As far as the image of Spanish is concerned, table 4 highlights the information conveyed by the corpus. Most of it corresponds to genetic imagery related to the etymological role of Latin and the historical processes explaining the results on both languages. Whether they stress similarities or point out differences, in both cases the implications of the language issue framework are inferred. A special mention is due to the comments on the correspondence and affinity between Portuguese and Spanish. The remarks on such perception suggest awareness of a distinctive relation between both languages, no matter the positive or negative connotations underlying them, as well as the implicit or explicit intentions of proximity or detachment from the Spanish. The latter are obviously more evident during the language issue period but also come into view during the 17th century. As we might expect, the main purpose of those comments seems to be a contrastive one. They usually play a supplementary part in a didactic strategy concerning Portuguese orthography.

3. Final considerations

To sum up, it is only fair to say that, throughout the established time frame, there is a shortage of references to the Spanish language, both on grammaticographic and on orthographic texts. Still, the collected data are neither insufficient nor insignificant. In fact, they provide relevant and meaningful information to understand the evolution of the theoretical framework. It is true that from the 18th century onwards, Spanish no longer holds the role of the prestigious language in Portugal and the diglossic setting is no longer effective. Nevertheless, the corpus demonstrates that both the essential perceptions and the rhetorical strategies associated to the language issue in the 16th century have not been fully overcome up to at least 1848.

References

Buescu, Maria Leonor Carvalhão. 1983. Babel ou a ruptura do signo. A gramática e os gramáticos portugueses do Século XVI. Lisboa: Imprensa Nacional – Casa da Moeda.

Duarte, Sónia. 2014. La aportación de Nicolau Peixoto para el estudio del español en Portugal. History and Philosophy of the Language Sciences. https://hiphilangsci.net/2014/12/10/la-aportacion-de-nicolau-peixoto-para-el-estudio-del-espanol-en-portugal (last accessed 04/12/2015).

García Martín, Ana M.ª 2005a. “Estereótipos linguísticos e apologia do português: apontamentos sobre um subgénero da historiografia linguística”. Estudios Portugueses: revista de filología portuguesa 5. 25-43.

Ponce de León Romeo, Rogelio. 2005. “Textos para la enseñanza-aprendizaje del español en Portugal durante el siglo XIX: una breve historia”. In: Castillo, M. A. et al. (coord.). Actas del XV Congreso Internacional de ASELE. 675-682. Sevilha: Facultad de Filología de la Universidad de Sevilla.

Stegagno-Picchio Luciana (ed.). 1959. “La questione della lengua in Portogallo”. In João de Barros, Diálogo em louvor da nossa Linguagem, 57-68. Modena, Soc. Tipográfica Modonese.

Vasconcellos, José Leite de. 1929. “A Filologia Portuguesa Esboço Histórico”. In Opúsculos. IV. Filologia. Parte II. Coimbra: Imprensa da Universidade. 839-919.

How to cite this post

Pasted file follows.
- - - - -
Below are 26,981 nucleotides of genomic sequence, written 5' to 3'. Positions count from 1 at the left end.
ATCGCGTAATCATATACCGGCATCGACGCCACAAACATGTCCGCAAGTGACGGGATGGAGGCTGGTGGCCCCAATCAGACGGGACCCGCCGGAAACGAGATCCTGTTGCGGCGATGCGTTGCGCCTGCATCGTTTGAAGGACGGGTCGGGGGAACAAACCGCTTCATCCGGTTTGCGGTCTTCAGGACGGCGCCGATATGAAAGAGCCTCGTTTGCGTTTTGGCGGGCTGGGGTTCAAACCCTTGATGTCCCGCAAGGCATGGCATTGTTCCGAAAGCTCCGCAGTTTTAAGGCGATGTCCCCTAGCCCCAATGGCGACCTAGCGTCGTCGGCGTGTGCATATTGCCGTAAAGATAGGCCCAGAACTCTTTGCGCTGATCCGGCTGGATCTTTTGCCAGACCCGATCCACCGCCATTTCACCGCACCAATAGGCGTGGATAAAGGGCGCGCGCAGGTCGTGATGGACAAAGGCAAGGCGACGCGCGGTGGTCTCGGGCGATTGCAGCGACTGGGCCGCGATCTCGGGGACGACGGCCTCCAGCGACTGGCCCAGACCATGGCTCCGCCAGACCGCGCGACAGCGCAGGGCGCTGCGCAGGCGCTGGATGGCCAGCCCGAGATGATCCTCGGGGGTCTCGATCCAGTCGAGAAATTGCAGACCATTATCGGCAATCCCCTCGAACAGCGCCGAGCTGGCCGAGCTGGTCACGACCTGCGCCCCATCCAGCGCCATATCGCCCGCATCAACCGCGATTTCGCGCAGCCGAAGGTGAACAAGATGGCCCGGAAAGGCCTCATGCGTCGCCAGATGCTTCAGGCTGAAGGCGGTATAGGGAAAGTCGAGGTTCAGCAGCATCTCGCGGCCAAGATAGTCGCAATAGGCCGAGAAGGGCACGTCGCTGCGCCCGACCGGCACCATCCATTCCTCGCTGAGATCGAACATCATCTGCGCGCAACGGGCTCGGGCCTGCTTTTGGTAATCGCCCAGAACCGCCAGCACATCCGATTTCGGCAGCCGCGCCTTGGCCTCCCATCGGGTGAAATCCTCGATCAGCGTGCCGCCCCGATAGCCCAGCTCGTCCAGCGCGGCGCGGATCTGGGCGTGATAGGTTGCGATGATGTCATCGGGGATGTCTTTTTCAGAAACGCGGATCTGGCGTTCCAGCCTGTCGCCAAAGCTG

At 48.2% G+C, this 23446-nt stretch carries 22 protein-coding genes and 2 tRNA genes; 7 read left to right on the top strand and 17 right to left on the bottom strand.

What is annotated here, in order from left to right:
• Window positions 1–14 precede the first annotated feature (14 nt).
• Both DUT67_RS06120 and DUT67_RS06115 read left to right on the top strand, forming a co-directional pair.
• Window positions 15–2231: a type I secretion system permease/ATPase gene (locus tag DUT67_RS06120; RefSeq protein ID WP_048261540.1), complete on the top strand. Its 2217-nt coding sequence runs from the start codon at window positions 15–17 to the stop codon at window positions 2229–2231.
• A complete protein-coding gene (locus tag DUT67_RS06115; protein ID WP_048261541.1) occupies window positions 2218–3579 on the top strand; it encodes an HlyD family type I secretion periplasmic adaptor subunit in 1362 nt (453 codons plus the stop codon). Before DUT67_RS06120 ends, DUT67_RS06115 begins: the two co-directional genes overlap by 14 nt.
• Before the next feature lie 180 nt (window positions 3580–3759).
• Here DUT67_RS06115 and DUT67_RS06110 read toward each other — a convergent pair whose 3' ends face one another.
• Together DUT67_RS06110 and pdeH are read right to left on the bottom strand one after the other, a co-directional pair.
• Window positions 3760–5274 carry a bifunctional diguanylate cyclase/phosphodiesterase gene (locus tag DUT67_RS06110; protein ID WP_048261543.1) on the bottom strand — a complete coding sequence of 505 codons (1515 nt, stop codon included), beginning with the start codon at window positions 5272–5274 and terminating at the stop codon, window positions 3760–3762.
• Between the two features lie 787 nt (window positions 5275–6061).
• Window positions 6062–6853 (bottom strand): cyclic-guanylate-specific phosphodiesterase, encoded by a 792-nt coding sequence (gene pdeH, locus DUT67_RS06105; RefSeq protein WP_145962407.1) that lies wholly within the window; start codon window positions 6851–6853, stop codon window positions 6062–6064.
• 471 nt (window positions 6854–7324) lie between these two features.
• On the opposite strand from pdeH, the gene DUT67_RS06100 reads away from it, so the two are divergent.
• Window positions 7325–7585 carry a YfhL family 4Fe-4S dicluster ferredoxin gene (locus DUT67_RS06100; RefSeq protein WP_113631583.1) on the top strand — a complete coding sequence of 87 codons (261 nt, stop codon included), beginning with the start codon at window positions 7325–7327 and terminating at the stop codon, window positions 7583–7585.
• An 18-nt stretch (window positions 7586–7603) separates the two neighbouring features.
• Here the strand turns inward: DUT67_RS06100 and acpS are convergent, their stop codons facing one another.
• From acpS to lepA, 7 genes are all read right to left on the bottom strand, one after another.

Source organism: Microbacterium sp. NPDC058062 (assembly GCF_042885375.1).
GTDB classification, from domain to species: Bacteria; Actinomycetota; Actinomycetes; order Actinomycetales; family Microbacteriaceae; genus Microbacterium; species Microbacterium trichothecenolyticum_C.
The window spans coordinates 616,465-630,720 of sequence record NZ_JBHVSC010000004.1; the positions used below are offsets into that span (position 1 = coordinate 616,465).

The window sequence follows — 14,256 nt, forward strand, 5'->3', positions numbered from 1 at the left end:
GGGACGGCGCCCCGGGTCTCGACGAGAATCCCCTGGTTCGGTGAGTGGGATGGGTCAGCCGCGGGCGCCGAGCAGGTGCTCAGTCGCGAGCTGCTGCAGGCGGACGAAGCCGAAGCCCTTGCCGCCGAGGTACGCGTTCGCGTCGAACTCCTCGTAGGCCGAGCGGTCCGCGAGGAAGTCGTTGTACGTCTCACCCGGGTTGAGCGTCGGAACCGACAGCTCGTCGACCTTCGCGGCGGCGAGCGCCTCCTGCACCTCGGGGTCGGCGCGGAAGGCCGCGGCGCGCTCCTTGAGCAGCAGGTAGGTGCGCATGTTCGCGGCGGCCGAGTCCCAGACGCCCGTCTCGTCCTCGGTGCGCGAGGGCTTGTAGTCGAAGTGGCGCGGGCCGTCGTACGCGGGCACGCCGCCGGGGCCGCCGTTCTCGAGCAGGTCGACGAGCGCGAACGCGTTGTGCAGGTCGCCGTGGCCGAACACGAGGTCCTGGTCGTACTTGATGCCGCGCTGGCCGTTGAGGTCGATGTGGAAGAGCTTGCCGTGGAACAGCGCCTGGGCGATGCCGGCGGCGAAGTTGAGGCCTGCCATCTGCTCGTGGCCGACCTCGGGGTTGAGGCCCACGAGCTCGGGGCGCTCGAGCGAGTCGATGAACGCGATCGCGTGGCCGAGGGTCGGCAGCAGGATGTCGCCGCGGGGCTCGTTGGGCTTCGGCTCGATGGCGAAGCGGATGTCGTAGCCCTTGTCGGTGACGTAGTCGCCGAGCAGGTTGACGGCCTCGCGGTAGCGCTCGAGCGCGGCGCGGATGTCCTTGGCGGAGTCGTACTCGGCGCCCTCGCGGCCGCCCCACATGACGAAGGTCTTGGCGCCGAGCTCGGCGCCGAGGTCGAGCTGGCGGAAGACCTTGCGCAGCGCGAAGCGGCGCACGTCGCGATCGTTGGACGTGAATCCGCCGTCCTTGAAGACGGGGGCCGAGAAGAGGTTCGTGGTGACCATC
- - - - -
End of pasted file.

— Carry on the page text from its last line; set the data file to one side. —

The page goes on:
Duarte, Sónia. 2015. Spanish language in Portuguese texts (16th to 19th centuries). History and Philosophy of the Language Sciences. https://hiphilangsci.net/2015/12/09/spanish-language-in-portuguese-texts-16th-to-19th-centuries

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Posted in 16th century, 17th century, 18th century, 19th century, History, Linguistics, Portugal, Spain
3 comments on “Spanish language in Portuguese texts (16th to 19th centuries)
  1. I find the article very inlightning and interesting, considering what I learned in my Portuguese High Schools: I was told summarily about this bilingualism of the trobadours in the ‘Cantigas de amigo’ and the presence of Spanish in Portugal under the rule of the Filipes, to which no other mention or comment was made or developed. That way, I assumed and maintained the naive image of some sort of diachronic bilingualism; an image I come to realize as inaccurate. One question: How probable is it that, in the given time frame, the shortage of references to Spanish represents perhaps the assumption of common knowledge or given knowledge?

    • Thank you for your contribution, Sílvio. It’s particularly curious that you mention Galician when referring to the Portuguese-Spanish diglossy and to how tradition often dealt with it. Doing so you reproduce one of the historical arguments of the apologetic speech on Portuguese language (“against” Spanish): in fact, in the selected timeframe many texts refer to it arguing that Portuguese preceded Spanish as literary “lingua franca” in the Peninsula.
      As to your question in particular, the data do not offer a straight and simple answer: while some texts explicitly reinforce what you suggest on the assumption of knowledge of the Spanish language, others contradict precisely that some notion, especially from the 18th century onwards, though the denial of an extended knowledge of Spanish can also be found previously and in other kinds of texts. Despite the need to take the words into perspective, take for instance Francisco Manuel de Melo’s Ecco Polytico: ““[…] No ay nacion en España que della [da língua castelhana] tẽga menos conocimiento” (Melo 1645: f. 57 v)”.